Swiss Ball vs. Office Chair — The Greatist Debate

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Working in an office often means lots of sitting, and staying sedentary for most of the day can take its toll on the body. For those working desk jobs, it's not uncommon to spend about an hour and a half more sitting than sleeping every day. But is there a healthier way to sit? It’s time to enter the ring with the Greatist debate: Swiss (aka exercise) ball vs. Office Chair.

Meet The Competitors: Swiss Ball vs. Office Chair

In one corner, the incumbent— a tried and true office chair. With adjustable tilts, height, and arm rests, the classic office chair can be tweaked to get the right amount of spring and the ideal height. With it's square shape and design, the office chair might appear to support upright posture with right angles in at the hips, knees, and arms. But sitting in this static position for hours on end can actually cause the spine to hunch, putting pressure on the spinal disks and leading to over-stretching of ligaments and potentially permanent muscle deformities [1] [2].

Fresh from the gym, in the other corner sits the Swiss Ball. Supporters of this office newbie claim it encourages occupants to use better posture, burn more calories, and increase dynamic movement throughout the long sitting day [3] [4]Because the ball itself wobbles (like all spheres), it causes the body to adjust along with the slight movements of the ball. This engages the stabilizing muscles of the core that fall to the wayside when sitting in a traditional static position, as with an office chair [5].

The Decision

While having an exercise ball in the office might provide an excellent opportunity for mid-day workouts— or some other funthe actual benefits of swapping the chair for the ball (sadly) don’t live up to the hype. In terms of posture, it’s hard to pick a winner. One study found no change between sitting on an exercise ball or office chair, as both tended to result in slouched posture. And in fact, the ball might even cause some additional problems, like contributing to spinal shrinkage (and possibly even decreasing height in the process!) [6].

The best thing for posture? Avoid sitting as much as possible.  That could mean more breaks in the workday to get up and out of the chair— or off the Swiss ball [7]. And while sitting on a Swiss ball seems to offer more workout potential, the difference just isn’t likely to be substantial. One study found that while sitting on a ball does burn more calories than the traditional desk chair, the difference is only about 4 calories per hour— hardly worth trying to count [8].

And as for the supposed muscle-engaging benefits of dynamic positioning, research suggests only slight changes in muscle engagement between those sitting on a Swiss ball versus a desk chair [8]. Plus, people sitting on a ball might be more likely to experience back pain due to an unnatural spinal position [10].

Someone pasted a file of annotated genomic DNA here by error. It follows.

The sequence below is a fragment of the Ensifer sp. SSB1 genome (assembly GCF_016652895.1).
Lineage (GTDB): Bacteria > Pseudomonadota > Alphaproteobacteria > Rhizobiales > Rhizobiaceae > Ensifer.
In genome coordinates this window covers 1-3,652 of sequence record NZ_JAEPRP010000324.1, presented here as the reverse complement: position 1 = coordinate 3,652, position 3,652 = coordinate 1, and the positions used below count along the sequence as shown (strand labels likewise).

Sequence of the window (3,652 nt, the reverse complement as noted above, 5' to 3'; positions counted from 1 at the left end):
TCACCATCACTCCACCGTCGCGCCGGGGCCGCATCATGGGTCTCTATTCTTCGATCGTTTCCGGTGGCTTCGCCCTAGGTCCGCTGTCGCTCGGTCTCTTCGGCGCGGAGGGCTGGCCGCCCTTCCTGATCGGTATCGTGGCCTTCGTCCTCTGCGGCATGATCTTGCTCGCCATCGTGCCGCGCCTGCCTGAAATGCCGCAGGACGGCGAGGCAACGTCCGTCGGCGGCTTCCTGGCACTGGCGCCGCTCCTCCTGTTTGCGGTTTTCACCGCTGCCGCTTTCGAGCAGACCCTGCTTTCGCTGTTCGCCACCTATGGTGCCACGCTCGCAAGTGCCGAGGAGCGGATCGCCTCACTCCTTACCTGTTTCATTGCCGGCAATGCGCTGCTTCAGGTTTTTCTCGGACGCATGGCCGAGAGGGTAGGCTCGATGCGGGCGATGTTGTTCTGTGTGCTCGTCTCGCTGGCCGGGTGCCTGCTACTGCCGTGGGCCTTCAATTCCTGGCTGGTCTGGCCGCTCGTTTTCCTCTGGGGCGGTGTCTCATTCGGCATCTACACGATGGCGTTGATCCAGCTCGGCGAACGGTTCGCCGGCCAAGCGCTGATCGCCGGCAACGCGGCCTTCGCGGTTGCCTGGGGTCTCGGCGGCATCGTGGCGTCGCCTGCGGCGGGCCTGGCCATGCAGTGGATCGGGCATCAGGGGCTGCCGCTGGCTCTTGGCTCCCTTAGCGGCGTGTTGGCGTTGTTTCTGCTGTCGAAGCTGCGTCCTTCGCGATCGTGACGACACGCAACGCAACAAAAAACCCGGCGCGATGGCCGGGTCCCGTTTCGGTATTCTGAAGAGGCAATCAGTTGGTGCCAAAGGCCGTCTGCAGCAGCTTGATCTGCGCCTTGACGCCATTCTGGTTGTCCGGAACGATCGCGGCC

So who is the winner of this epic sitting battle? For now, it is a toss-up. Bring in the ball to earn some fitness points, but there likely isn’t a great advantage. Plus, when the workday stress gets too extreme the Swiss ball can provide opportunities to go goof off— or go for the gold medal in an office chair race.

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Works Cited

  1. Standing tall. Exercises can help with bad posture and osteoporosis that cause us to stoop and lose height as we get older. Harvard Health Letter. 2005 Dec;31(2):1-3.
  2. Move to improve your health: the research behind static postures. Valachi, B. Dentistry Today. 2011 May;30(5):144-147.
  3. Static and dynamic postural loadings during computer work in females: Sitting on an office chair versus sitting on an exercise ball. Kingma, I., Van Dieën, J.H.. Research Institute Move, Faculty of Human Movement Sciences, VU University, Van der Boechorststraat, Amsterdam, The Netherlands. 2009 Mar;40(2):199-205
  4. Increasing passive energy expenditure during clerical work Beers, E.A., Roemmich, J.N., Epstein, L.H., et all. Department of Pediatrics, School of Medicine and Biomedical Sciences, State University of New York at Buffalo, Buffalo. 2008 Jun;103(3):353-60. Epub 2008 Mar 20.
  5. Stability ball versus office chair: comparison of muscle activation and lumbar spine posture during prolonged sitting.Gregory, D.E., Dunk, N.M., Callaghan, J.P. University of Waterloo, Waterloo, Ontario, Canada. 2006 Spring;48(1):142-53
  6. Static and dynamic postural loadings during computer work in females: Sitting on an office chair versus sitting on an exercise ball. Kingma, I., Van Dieën, J.H.. Research Institute Move, Faculty of Human Movement Sciences, VU University, Van der Boechorststraat, Amsterdam, The Netherlands. 2009 Mar;40(2):199-205.
  7. Standing tall. Exercises can help with bad posture and osteoporosis that cause us to stoop and lose height as we get older. Harvard Health Letter. 2005 Dec;31(2):1-3.
  8. Increasing passive energy expenditure during clerical work. Beers, E.A., Roemmich, J.N., Epstein, L.H., et all. Department of Pediatrics, School of Medicine and Biomedical Sciences, State University of New York at Buffalo, Buffalo. 2008 Jun;103(3):353-60. Epub 2008 Mar 20.
  9. Increasing passive energy expenditure during clerical work. Beers, E.A., Roemmich, J.N., Epstein, L.H., et all. Department of Pediatrics, School of Medicine and Biomedical Sciences, State University of New York at Buffalo, Buffalo. 2008 Jun;103(3):353-60. Epub 2008 Mar 20.
  10. Stability ball versus office chair:comparison of muscle activation and lumbar spine posture during prolonged sitting. Gregory, D.E., Dunk, N.M., Callaghan, J.P. University of Waterloo, Waterloo, Ontario, Canada. 2006 Spring;48(1):142-53 

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